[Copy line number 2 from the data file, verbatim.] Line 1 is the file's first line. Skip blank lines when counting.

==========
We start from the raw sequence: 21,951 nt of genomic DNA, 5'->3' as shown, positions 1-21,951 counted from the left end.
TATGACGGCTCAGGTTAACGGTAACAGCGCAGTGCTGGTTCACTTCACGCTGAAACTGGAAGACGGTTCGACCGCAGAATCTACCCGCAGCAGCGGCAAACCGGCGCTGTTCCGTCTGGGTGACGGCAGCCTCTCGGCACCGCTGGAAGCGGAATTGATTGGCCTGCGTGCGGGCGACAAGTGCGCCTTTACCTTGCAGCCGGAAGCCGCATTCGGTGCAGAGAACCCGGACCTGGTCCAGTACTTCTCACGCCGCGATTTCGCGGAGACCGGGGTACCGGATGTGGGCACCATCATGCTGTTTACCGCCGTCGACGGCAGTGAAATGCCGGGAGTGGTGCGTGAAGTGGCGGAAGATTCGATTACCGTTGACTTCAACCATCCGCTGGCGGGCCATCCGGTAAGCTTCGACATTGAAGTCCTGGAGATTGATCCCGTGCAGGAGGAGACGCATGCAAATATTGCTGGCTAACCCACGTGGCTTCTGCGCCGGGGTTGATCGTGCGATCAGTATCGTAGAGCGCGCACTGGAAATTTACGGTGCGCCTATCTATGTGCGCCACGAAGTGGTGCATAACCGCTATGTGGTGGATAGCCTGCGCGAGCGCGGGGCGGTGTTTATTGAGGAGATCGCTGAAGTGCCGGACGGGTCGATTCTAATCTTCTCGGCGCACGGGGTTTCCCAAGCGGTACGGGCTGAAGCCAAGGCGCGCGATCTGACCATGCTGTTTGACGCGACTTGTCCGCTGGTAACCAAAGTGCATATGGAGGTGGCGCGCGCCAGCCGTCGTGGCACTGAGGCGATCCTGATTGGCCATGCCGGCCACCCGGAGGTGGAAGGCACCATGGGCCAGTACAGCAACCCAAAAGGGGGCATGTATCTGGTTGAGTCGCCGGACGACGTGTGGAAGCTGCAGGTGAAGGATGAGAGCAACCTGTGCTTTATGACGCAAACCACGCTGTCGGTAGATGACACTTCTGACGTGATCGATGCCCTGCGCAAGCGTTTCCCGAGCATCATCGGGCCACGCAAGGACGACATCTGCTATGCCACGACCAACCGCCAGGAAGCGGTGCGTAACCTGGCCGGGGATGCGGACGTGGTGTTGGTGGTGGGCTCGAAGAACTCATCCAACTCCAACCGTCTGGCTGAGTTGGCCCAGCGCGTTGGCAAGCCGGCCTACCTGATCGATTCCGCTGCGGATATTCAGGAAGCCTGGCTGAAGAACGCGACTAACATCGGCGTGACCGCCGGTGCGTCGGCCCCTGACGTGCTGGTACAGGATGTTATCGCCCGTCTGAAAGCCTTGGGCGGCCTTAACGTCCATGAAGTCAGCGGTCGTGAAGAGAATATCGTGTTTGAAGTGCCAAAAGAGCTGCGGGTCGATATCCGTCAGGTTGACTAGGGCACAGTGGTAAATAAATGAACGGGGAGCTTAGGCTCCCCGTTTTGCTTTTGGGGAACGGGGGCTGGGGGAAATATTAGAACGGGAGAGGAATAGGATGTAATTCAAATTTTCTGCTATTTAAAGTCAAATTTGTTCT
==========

TATGACGGCTCAGGTTAACGGTAACAGCGCAGTGCTGGTTCACTTCACGCTGAAACTGGAAGACGGTTCGACCGCAGAATCTACCCGCAGCAGCGGCAAACCGGCGCTGTTCCGTCTGGGTGACGGCAGCCTCTCGGCACCGCTGGAAGCGGAATTGATTGGCCTGCGTGCGGGCGACAAGTGCGCCTTTACCTTGCAGCCGGAAGCCGCATTCGGTGCAGAGAACCCGGACCTGGTCCAGTACTTCTCACGCCGCGATTTCGCGGAGACCGGGGTACCGGATGTGGGCACCATCATGCTGTTTACCGCCGTCGACGGCAGTGAAATGCCGGGAGTGGTGCGTGAAGTGGCGGAAGATTCGATTACCGTTGACTTCAACCATCCGCTGGCGGGCCATCCGGTAAGCTTCGACATTGAAGTCCTGGAGATTGATCCCGTGCAGGAGGAGACGCATGCAAATATTGCTGGCTAACCCACGTGGCTTCTGCGCCGGGGTTGATCGTGCGATCAGTATCGTAGAGCGCGCACTGGAAATTTACGGTGCGCCTATCTATGTGCGCCACGAAGTGGTGCATAACCGCTATGTGGTGGATAGCCTGCGCGAGCGCGGGGCGGTGTTTATTGAGGAGATCGCTGAAGTGCCGGACGGGTCGATTCTAATCTTCTCGGCGCACGGGGTTTCCCAAGCGGTACGGGCTGAAGCCAAGGCGCGCGATCTGACCATGCTGTTTGACGCGACTTGTCCGCTGGTAACCAAAGTGCATATGGAGGTGGCGCGCGCCAGCCGTCGTGGCACTGAGGCGATCCTGATTGGCCATGCCGGCCACCCGGAGGTGGAAGGCACCATGGGCCAGTACAGCAACCCAAAAGGGGGCATGTATCTGGTTGAGTCGCCGGACGACGTGTGGAAGCTGCAGGTGAAGGATGAGAGCAACCTGTGCTTTATGACGCAAACCACGCTGTCGGTAGATGACACTTCTGACGTGATCGATGCCCTGCGCAAGCGTTTCCCGAGCATCATCGGGCCACGCAAGGACGACATCTGCTATGCCACGACCAACCGCCAGGAAGCGGTGCGTAACCTGGCCGGGGATGCGGACGTGGTGTTGGTGGTGGGCTCGAAGAACTCATCCAACTCCAACCGTCTGGCTGAGTTGGCCCAGCGCGTTGGCAAGCCGGCCTACCTGATCGATTCCGCTGCGGATATTCAGGAAGCCTGGCTGAAGAACGCGACTAACATCGGCGTGACCGCCGGTGCGTCGGCCCCTGACGTGCTGGTACAGGATGTTATCGCCCGTCTGAAAGCCTTGGGCGGCCTTAACGTCCATGAAGTCAGCGGTCGTGAAGAGAATATCGTGTTTGAAGTGCCAAAAGAGCTGCGGGTCGATATCCGTCAGGTTGACTAGGGCACAGTGGTAAATAAATGAACGGGGAGCTTAGGCTCCCCGTTTTGCTTTTGGGGAACGGGGGCTGGGGGAAATATTAGAACGGGAGAGGAATAGGATGTAATTCAAATTTTCTGCTATTTAAAGTCAAATTTGTTCT